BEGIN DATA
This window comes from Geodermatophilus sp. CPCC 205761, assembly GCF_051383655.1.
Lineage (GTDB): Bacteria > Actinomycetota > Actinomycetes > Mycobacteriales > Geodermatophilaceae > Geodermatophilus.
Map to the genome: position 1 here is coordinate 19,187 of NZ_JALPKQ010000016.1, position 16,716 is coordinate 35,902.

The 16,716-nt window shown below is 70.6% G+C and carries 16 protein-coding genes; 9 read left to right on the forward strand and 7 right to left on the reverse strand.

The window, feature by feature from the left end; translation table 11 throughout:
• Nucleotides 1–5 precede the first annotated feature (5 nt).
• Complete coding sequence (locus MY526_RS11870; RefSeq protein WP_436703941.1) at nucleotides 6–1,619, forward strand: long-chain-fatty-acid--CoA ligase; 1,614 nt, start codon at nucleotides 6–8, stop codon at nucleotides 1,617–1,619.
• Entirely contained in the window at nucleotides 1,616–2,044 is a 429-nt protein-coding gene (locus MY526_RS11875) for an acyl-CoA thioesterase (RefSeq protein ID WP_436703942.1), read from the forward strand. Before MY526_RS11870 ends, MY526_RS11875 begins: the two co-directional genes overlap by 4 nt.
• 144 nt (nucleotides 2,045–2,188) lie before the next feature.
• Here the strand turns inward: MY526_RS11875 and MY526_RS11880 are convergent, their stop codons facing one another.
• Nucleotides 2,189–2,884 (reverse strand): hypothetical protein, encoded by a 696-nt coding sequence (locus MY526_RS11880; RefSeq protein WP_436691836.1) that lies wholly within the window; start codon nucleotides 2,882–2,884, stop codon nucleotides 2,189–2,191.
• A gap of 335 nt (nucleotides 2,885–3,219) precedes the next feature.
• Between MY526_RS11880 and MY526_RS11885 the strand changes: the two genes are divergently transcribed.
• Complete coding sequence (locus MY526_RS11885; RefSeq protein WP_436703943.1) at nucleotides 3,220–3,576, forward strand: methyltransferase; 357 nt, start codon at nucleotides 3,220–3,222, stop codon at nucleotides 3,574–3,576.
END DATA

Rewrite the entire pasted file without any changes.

This window comes from Geodermatophilus sp. CPCC 205761, assembly GCF_051383655.1.
Lineage (GTDB): Bacteria > Actinomycetota > Actinomycetes > Mycobacteriales > Geodermatophilaceae > Geodermatophilus.
Map to the genome: position 1 here is coordinate 19,187 of NZ_JALPKQ010000016.1, position 16,716 is coordinate 35,902.

The 16,716-nt window shown below is 70.6% G+C and carries 16 protein-coding genes; 9 read left to right on the forward strand and 7 right to left on the reverse strand.

The window, feature by feature from the left end; translation table 11 throughout:
• Nucleotides 1–5 precede the first annotated feature (5 nt).
• Complete coding sequence (locus MY526_RS11870; RefSeq protein WP_436703941.1) at nucleotides 6–1,619, forward strand: long-chain-fatty-acid--CoA ligase; 1,614 nt, start codon at nucleotides 6–8, stop codon at nucleotides 1,617–1,619.
• Entirely contained in the window at nucleotides 1,616–2,044 is a 429-nt protein-coding gene (locus MY526_RS11875) for an acyl-CoA thioesterase (RefSeq protein ID WP_436703942.1), read from the forward strand. Before MY526_RS11870 ends, MY526_RS11875 begins: the two co-directional genes overlap by 4 nt.
• 144 nt (nucleotides 2,045–2,188) lie before the next feature.
• Here the strand turns inward: MY526_RS11875 and MY526_RS11880 are convergent, their stop codons facing one another.
• Nucleotides 2,189–2,884 (reverse strand): hypothetical protein, encoded by a 696-nt coding sequence (locus MY526_RS11880; RefSeq protein WP_436691836.1) that lies wholly within the window; start codon nucleotides 2,882–2,884, stop codon nucleotides 2,189–2,191.
• A gap of 335 nt (nucleotides 2,885–3,219) precedes the next feature.
• Between MY526_RS11880 and MY526_RS11885 the strand changes: the two genes are divergently transcribed.
• Complete coding sequence (locus MY526_RS11885; RefSeq protein WP_436703943.1) at nucleotides 3,220–3,576, forward strand: methyltransferase; 357 nt, start codon at nucleotides 3,220–3,222, stop codon at nucleotides 3,574–3,576.